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Mid-South cotton harvest advancing

High energy costs, the summer drought and hurricanes be danged! It’s cotton harvest season in the Mid-South — time to reap repayment for the long, hard days and short, worried nights.


“We have a lot of leaves knocked off, and pickers have been rolling in the south Delta,” said Mississippi Extension cotton specialist Mike Barber. As of mid-September, “a lot of cotton in the Delta has been sprayed with defoliants. By next week, 50 percent to 60 percent of this crop will be defoliated.”

Cotton fields that were in the direct path of Hurricane Katrina not only lost yield, according to Barber, “but seemed to get ready all at the same time. A lot of that is due to damage from the wind. It’s more prevalent in the central to south part of the state. This crop has come on quick.”

Barber says that Mississippi “will have a good crop in places. But when we start averaging everything together, we’ll be lucky to get 850 pounds. In many areas, we didn’t fill the top crop out like we have in the past.”

Hot, dry weather has hurt yield potential for cotton in the state, but should be a good test for several, new full-season varieties that have become popular in recent years. “Some of them we haven’t seen in a hot, dry year.”


A slowed rice harvest delayed defoliation for some Arkansas producers in mid-September, according to Bill Robertson, the state’s cotton specialist. “Producers are wanting to get their rice out, and they don’t want to get too far ahead of the cotton picker. Cotton is lot more weatherproof with the leaves on it.

“A big part of the crop has at least one pass of defoliant. A lot of our cotton is irrigated, tall and rank, mid-chest to shoulder high. That’s at least two-shot cotton. South Arkansas is about 90 percent defoliated. In northeast Arkansas, they’re just starting,”

Mother Nature was much more selective on whom she bestowed a good growing environment for cotton, noted Robertson. “The rains caught some producers at a bad time, and I know others who are going to have a higher farm average this year than last. But it’s not going to be that way across the state. I see some cotton where the bolls are there, but it’s just not fluffing out.”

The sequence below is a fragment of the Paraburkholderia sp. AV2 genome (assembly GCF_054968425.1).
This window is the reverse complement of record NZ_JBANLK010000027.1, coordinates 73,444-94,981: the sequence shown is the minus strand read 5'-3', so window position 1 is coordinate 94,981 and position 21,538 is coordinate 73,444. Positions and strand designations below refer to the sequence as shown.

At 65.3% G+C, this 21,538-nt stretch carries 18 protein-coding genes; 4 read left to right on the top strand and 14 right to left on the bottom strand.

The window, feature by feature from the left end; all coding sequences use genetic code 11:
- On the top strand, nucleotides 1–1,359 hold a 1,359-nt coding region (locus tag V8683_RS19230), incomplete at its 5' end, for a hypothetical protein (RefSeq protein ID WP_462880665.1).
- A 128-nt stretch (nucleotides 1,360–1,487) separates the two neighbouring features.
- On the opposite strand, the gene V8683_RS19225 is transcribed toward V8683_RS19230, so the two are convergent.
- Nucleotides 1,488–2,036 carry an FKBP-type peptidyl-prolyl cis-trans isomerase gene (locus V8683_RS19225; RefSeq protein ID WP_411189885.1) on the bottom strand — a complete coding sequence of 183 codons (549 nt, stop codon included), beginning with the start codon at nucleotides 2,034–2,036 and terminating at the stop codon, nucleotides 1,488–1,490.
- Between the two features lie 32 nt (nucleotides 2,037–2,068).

Energy and fertilizer costs have taken a bite out of grower budgets, according to Robertson. “At the tail end, we had a bout with fall armyworms and beet armyworms. We had some costs there that took us by surprise.”

As to the future, “a lot of cotton producers are scratching their heads, wondering if they’ll plant more beans in 2006. I’ve visited some rice producers who are considering going to cotton on ground that doesn’t hold water well. But I feel like cotton acres will be up in 2006.”


Cotton harvest was just under way in mid-September in west Tennessee, and according to Tennessee’s Extension cotton specialist Chism Craig, initial yields have been surprisingly good. “But if we get close to last year’s record, it would really surprise me. That doesn’t mean we have a disastrous crop. Last year was exceptional.”

Costs to control weeds and insects were not overly expensive, “but when you throw in the costs of diesel, which will push harvesting costs up an average of $8 to $10 an acre, and fertilizer, it’s going to be an expensive crop. That will eat into your profits.”

Ginners are not immune to higher energy costs either, according to Craig. “We’re not looking at getting a tremendous amount of money back, if any, from the gin, which a lot of people count on for their farm income. So receipts are going to be down even though our yields are high.”

While costs have whittled away at the profitability of this year’s crop, “cotton producers always get excited about harvesting their crop. They’ve worked hard all year, and want to see what they’ve got. On the other hand, producers are watching their pennies.”

Missouri Bootheel

According to Mike Milam, agronomy specialist at the University of Missouri Extension Service, the region’s cotton harvest was under way in mid-September. “We have a lot that is open and ready to go as soon as it dries up a little.”

USDA has estimated a 892-pound yield for southeast Missouri. “I had thought that might be a little too ambitious, but I’ve seen some good defoliated cotton, irrigated and dryland.”

Cotton producers are finding that the money they saved on some inputs, like spraying for insects in a light year, were often offset by higher costs for fertilizer and fuel, according to Milam. “Hopefully, this will turn more people toward conservation tillage.”


According to Louisiana Extension cotton specialist Sandy Stewart, “we have a good bit of cotton ready to harvest and all of the gins are running. Cotton producers have been very pleased with yields so far, anywhere from 700 pounds per acre on our drought-stressed, non-irrigated cotton to 1,300 pounds on some of the better cotton.

“Defoliation has not been a problem and all our cotton has gotten ready fast. It’s been hot enough that our tank mixes have been working well. I hope it keeps up, but everyone has his eye on that storm (Hurricane Rita) down in the Gulf.”

Stewart noted that with higher diesel fuel costs and lower costs for ethephon, “there has been heavy use of boll openers. Nobody is going to want to pick cotton twice. Diesel availability has gotten better, but you have to pay for it, that’s the problem.”


TAGS: Cotton
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